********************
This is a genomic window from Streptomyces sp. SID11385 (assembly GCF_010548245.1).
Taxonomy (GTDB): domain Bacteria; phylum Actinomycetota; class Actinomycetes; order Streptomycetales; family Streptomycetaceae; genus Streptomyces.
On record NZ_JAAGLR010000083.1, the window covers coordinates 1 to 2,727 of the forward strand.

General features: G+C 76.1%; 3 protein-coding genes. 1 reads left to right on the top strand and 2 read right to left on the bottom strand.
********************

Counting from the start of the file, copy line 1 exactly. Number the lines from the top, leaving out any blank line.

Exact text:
This is a genomic window from Streptomyces sp. SID11385 (assembly GCF_010548245.1).